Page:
Presiding Bishop on the crisis of unaccompanied children at US border

Posted Jul 10, 2014

[Episcopal Church Office of Public Affairs press release] Episcopal Church Presiding Bishop Katharine Jefferts Schori has issued the following statement on the current crisis of unaccompanied children and families at the United States border.

The influx of vulnerable people from Central America, including unaccompanied minors as well as mothers with children, continues to challenge the United States to respond compassionately.  Like Sudanese or Syrian refugees, these people are fleeing hunger, violence, and the fear of rape, murder, and enslavement.  The violence in Central America has escalated significantly in recent months, particularly as a result of gangs and trafficking in drugs and human beings.  These people are literally fleeing for their lives. 

The United States has a checkered history in responding to refugee crises.  We shut our eyes and ears, as well as our ports, during the crimes against Jews and other vulnerable persons in the midst of the Second World War.  We have been more welcoming to Sudanese youths looking for survival in the last 20 years.

The Episcopal Church believes we have a responsibility to all our neighbors, particularly the strangers and sojourners around us.  We have been resettling refugees since 1939.  Today, Episcopal Migration Ministries (EMM) and Episcopal Relief & Development are working with churches and dioceses in areas where these Central American women and children are being served. 

Episcopalians are responding with prayers and concern, and asking how to help.  I urge you to remember these people and their difficult and dangerous position in your prayers – today, this coming Sunday, and continuing until we find a just resolution.  The Episcopal Church has established an account to receive financial contributions to assist Episcopal Migration Ministries in this work.  For details, please contact EMM@episcopalchurch.org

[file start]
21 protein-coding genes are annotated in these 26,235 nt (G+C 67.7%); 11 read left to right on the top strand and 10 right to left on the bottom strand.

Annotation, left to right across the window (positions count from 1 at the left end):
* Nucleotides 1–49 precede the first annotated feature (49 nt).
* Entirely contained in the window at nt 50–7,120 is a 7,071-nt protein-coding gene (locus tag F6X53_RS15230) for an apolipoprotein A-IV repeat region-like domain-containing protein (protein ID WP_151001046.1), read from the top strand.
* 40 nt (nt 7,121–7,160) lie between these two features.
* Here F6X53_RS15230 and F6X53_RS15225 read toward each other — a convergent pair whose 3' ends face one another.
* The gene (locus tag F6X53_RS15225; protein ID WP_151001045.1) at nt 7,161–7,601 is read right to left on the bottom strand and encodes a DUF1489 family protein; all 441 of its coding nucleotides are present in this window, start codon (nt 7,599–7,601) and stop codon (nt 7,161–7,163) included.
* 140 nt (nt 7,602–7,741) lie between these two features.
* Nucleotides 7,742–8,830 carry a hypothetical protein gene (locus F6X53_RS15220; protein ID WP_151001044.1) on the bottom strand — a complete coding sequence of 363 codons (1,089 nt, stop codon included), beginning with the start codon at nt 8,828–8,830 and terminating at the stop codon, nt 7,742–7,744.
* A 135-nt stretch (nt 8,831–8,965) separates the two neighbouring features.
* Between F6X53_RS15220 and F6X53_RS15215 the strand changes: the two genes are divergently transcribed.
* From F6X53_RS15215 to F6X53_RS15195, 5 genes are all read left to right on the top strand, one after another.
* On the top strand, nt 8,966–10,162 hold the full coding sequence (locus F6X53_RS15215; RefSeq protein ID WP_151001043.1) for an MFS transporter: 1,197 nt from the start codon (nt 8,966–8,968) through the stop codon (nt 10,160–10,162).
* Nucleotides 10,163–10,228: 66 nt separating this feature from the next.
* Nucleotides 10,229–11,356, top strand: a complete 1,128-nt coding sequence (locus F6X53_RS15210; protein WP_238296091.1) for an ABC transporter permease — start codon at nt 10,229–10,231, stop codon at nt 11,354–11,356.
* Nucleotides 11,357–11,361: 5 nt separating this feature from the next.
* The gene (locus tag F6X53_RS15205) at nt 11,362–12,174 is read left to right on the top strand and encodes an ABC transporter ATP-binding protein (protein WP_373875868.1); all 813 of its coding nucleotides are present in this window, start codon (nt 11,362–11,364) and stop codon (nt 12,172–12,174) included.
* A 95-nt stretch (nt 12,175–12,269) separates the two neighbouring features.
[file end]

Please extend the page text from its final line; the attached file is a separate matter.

I would also encourage you to contact your legislators, and ask them to support an appropriate humanitarian response to this crisis.  We are our brothers’ and sisters’ keeper, and as a Church, we are asking the United States government to support such a response, grounded in justice and the fundamental dignity of every human being.  Our Office of Government Relations is submitting detailed testimony to a United States Senate hearing today, as that chamber prepares to consider a budget request from the President. 

You may read that testimony here, and I encourage you to share it with your own Representative and Senators here

The Most Rev. Katharine Jefferts Schori
Presiding Bishop and Primate
The Episcopal Church


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Comments (39)

  1. ron davin says:

    So we worry about the immigration policy of the United States, that the country responds compassionately, even as the Church continues it’s policy of making religious refugees by going to court and having people evicted. We have invented illegal worshipers !So that is compassion from our Country, and eviction policy from the Church. Strange !

  2. Richard Bidwell says:

    The Episcopal Church Welcomes You. Does that include refugees?

    1. Randy Patterson says:

      Correct, the Episcopal Church welcomes ‘refugees.’ Status is important. Not ‘refugees’ since that word means a person who has been forced to leave their country in order to escape war, persecution, or natural disaster. They are illegal economic migrants. At our church, we had a homeless person start sleeping in our unlocked chapel. Fair enough….until he started destroying the place. Someone walks in your house, opens the refrigerator, gets a Coke and sits down — status: different outcomes if the person is your son or a homeless person.

  3. Juan V George says:

    Muchas gracias Bishop Katherine for your ministry of support and justice.

  4. Frederic Webster says:

    Dear Presiding Bishop Katherine:
    Your observations are spot-on! The United States, with its gargantuan appetite for illegal drugs provides the market that keeps the Mexican and Latin American drug cartels in lucrative business. The United States, with its absurdly lax firearms-control laws, supplies the drug cartels with military-style arms that are only good for killing people. When desperate mothers and children flee the resulting violence, and become refugees in this country, we treat them with callous cruelty. And you are right about our checkered record regarding minorities. Just before World War Two, Hitler offered to send German Jews to any nation that would accept them. We could have accepted all six million and made our nation better. Instead, we let them go to Hitler’s gas chambers.

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